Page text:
The Reverend Graham William Clitheroe was curate at All Saints from 1908 – 1911. Ordained deacon in 1908 and priested a year later, All Saints’ was his first parish.
One of his earliest claims to fame was that he was summoned to appear before Mortlake Petty Sessions in April 1911 for allowing his dog to disturb the deer in Richmond Park!! A pleasant bicycle ride in the company of a young lady had turned a trifle sour when the reverend gentleman’s dog – a wire-haired terrier – somewhat characteristically decided that the deer offered better sport than his master, who, quite probably, had his attentions elsewhere. Once the dog had taken off there was little that could be done for, although small, it could easily outrun a curate on a bike! The incident cost Mr. Clitheroe a fine of 10 shillings, plus a further 9/6d. in costs and, no doubt, more than a little embarrassment!
He left All Saints for Lewisham (1911-12), S. Cyprian, Brockley (1912-15), Limpsfield, S. Andrew (1915-20), Buckland Brewer (1920-26), All Saints’, Wolverhampton (1926-31), Vicar of Holy Trinity Coventry from 1931 until 1964. Described as a high Anglo-Catholic whilst at Coventry he wrote the book – “Coventry Under Fire” His church was one of the few buildings of stature that escaped destruction during the bombing raids of the second world war. It was not simply a lucky escape though…. he and a team of fire-fighters bravely averted the danger from the falling incendiaries during the heaviest raid on November 14th 1940. That Holy Trinity survived was largely due to the amazing efforts, preparation and bravery of Rev. Clitheroe. He, along with two or three others, including his curate and one of his sons, defended the church building from incendiaries and explosive devices all night. They had been sleeping in the North Porch to allow them to keep watch during previous raids and Rev Clitheroe had bought hydrants and ladders which they used to stop fires taking hold. They continually extinguished fires around the building and even pushed bombs off the church roof to stop further damage. They also took in exhausted fire crews and let them rest in the North Porch.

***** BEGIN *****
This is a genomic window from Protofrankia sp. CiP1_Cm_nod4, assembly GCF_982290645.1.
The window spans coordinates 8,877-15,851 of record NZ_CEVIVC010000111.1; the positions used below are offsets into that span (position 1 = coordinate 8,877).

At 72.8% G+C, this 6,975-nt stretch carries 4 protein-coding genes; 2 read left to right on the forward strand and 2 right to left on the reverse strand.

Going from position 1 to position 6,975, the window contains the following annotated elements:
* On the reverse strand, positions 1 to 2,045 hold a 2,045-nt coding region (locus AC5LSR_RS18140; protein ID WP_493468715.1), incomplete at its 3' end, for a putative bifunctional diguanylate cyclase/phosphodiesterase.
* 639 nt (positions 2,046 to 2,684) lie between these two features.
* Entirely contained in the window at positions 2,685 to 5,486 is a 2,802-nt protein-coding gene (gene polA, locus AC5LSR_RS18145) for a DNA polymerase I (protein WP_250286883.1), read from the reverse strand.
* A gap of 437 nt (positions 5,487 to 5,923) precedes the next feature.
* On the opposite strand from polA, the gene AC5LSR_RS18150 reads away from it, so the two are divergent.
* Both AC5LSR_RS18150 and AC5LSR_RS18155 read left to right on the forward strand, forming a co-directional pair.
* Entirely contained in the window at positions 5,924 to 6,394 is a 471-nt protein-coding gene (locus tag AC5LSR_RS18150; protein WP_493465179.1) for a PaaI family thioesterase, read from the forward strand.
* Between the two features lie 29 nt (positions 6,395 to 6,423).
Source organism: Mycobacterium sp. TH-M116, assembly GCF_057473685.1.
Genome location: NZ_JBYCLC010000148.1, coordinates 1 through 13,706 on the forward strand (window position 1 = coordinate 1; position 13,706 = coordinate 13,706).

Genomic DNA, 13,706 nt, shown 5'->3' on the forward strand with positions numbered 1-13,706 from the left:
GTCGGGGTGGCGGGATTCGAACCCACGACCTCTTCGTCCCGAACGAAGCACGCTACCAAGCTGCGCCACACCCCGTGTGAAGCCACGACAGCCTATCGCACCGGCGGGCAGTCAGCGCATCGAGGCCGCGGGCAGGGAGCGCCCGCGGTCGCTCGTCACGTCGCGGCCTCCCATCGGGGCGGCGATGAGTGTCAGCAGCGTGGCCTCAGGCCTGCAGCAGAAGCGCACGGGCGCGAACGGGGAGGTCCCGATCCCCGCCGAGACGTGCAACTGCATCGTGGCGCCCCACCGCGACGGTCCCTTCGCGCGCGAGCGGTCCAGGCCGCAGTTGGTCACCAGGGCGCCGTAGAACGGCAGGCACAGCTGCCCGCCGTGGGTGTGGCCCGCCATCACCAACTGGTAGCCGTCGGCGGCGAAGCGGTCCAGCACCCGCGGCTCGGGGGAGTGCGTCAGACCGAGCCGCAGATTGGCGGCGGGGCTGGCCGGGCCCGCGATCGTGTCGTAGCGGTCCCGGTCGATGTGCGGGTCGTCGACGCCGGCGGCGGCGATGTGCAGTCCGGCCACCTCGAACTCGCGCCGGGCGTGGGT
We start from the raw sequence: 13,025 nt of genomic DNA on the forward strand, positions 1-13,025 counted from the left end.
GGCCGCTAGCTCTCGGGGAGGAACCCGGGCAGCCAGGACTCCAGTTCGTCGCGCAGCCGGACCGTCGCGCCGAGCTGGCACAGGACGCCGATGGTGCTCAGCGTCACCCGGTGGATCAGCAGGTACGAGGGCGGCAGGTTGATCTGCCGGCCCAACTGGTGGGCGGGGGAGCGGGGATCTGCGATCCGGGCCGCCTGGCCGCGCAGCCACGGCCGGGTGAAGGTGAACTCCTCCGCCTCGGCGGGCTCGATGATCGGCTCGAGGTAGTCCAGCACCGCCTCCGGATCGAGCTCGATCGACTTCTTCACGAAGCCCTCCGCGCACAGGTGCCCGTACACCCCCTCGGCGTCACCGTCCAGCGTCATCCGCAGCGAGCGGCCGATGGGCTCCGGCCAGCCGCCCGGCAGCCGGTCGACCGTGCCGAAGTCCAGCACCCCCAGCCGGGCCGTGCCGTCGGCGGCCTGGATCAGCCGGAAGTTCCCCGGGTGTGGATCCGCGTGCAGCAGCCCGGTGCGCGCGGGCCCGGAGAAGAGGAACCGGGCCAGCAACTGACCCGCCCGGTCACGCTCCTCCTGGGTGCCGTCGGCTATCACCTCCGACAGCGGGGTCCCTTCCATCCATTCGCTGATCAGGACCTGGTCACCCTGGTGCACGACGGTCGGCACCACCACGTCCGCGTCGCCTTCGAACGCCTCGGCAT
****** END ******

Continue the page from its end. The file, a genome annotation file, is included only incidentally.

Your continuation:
Rev. Clitheroe knew what a powerful symbol the church still standing was to a traumatised city and he hung huge signs on the church, stating that “It all depends on us and we depend on God”. Holy Trinity also went on to host the cathedral congregation, Rev Clitheroe sharing sermons with Provost Howard, until 1945.
He married Gladys Margaret who is interred alongside him in Holy Trinity Church, Coventry.